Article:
It should be noted that you can request time off regardless of how long you have been working for your company. There is no set amount of time allowed for all workers because each bereavement case is unique and will require a different arrangement. According to GOV.UK, one to two days should be enough, but obviously this will vary.
Likewise, there is no limit on the amount of times you can request bereavement leave, provided it’s for genuine emergencies. The death of a dog, though heart-breaking, does not entitle you to bereavement leave(!).
Requesting time off of work following bereavement could be done through a bereavement leave sick note. Since bereavement can be an incredibly traumatic experience, some employees may need time off due to psychosomatic exhaustion or distress. The employee may request a doctor’s note to support their request for sick leave due to bereavement.
A bereavement leave letter, or email, may also suffice in your workplace. You should always contact your boss as soon as you know you will need to request time off.
You may disagree with your employer's decision regarding your bereavement leave and feel it necessary to make a complaint.
If you have been denied bereavement leave for dependants or you are unsatisfied with the way the situation was handled, you can also contact The Citizens Advice Bureau or refer to ACAS for advice and assistance.
Bereavement leave entitlement varies across Europe.
In Romania, for example, whether death is involved or not, employees are entitled to unpaid leave for the purpose of resolving personal matters. Regarding the death of a spouse, child, parent or parent-in-law, Romanian nationals are entitled to 3 days.
In Spain, workers are permitted leave for events such as the birth of a child or the death of a close relative, an accident, serious illness or the hospitalization of relations, for up to 2 calendar days or 4 if the worker is required to travel. Legally, workers should be paid in Spain during their absence. If any pay is deducted, they should still be paid at least 60% of their normal income.
In Germany, employees can take up to ten days off work to take care of close relatives who are in urgent need of care. However, this is often unpaid. An employee must also work for up to 4 weeks for the company in order to be entitled to sick leave.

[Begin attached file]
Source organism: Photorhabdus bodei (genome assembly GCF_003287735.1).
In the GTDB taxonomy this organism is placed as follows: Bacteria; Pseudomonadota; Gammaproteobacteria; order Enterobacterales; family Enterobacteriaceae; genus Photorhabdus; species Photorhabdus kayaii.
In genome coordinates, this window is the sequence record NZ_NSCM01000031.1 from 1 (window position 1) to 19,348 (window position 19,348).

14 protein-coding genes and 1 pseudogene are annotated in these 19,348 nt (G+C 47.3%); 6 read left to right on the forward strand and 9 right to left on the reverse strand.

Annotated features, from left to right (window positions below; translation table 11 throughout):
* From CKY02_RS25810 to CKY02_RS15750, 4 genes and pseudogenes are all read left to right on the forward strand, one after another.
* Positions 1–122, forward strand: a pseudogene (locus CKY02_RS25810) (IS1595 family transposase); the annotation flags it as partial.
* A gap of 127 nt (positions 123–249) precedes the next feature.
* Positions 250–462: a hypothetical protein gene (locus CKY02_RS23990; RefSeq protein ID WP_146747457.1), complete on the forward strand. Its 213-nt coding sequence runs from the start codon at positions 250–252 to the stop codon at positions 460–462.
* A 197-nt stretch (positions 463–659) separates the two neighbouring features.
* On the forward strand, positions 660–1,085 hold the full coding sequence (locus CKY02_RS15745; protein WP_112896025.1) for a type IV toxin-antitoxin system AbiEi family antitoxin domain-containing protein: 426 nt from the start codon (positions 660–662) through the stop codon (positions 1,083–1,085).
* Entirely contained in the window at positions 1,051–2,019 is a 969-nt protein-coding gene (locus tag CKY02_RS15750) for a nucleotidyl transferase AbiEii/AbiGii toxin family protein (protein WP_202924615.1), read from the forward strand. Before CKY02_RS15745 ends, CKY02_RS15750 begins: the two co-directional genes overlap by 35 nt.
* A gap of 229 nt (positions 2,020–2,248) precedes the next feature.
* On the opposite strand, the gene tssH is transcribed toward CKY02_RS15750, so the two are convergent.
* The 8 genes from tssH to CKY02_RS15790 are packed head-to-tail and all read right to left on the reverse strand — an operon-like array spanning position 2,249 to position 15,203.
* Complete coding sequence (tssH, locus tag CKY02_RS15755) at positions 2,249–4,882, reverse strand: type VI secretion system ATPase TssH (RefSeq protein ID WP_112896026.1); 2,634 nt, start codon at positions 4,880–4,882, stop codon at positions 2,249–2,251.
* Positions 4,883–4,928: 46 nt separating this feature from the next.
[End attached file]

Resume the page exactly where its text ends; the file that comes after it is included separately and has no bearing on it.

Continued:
Everyone deals with loss differently. Some people need the time to grieve and feel that the best way to heal is to be away from unnecessary pressures, such as work-induced anxiety and professional deadlines.
Conversely, others feel that the best way to deal with their loss is to carry on as normal. Work can offer a healthy distraction from difficult situations at home. With this in mind, we can’t deny that losing someone can be life-changing. The workplace should always strive to be as helpful and encouraging as possible, whatever the circumstances.
Research shows that a compassionate approach to bereavement leave in the workplace could be the difference between employees handing in their notice and forming an unbreakable bond with the company. According to the National Council for Palliative Care (NCPC), who published a major Life After Death report in 2014, 56% of people said that they would consider quitting their post if their employer did not provide proper support if someone close to them died.
Colleagues should be encouraged to be understanding, and if staff members do not feel that they are receiving the support that they need, they should report this to their HR department. Likewise, employees are always encouraged to demonstrate initiative – if you have any ideas about how to help those dealing with bereavement at work, you should not hesitate to contact your HR department either!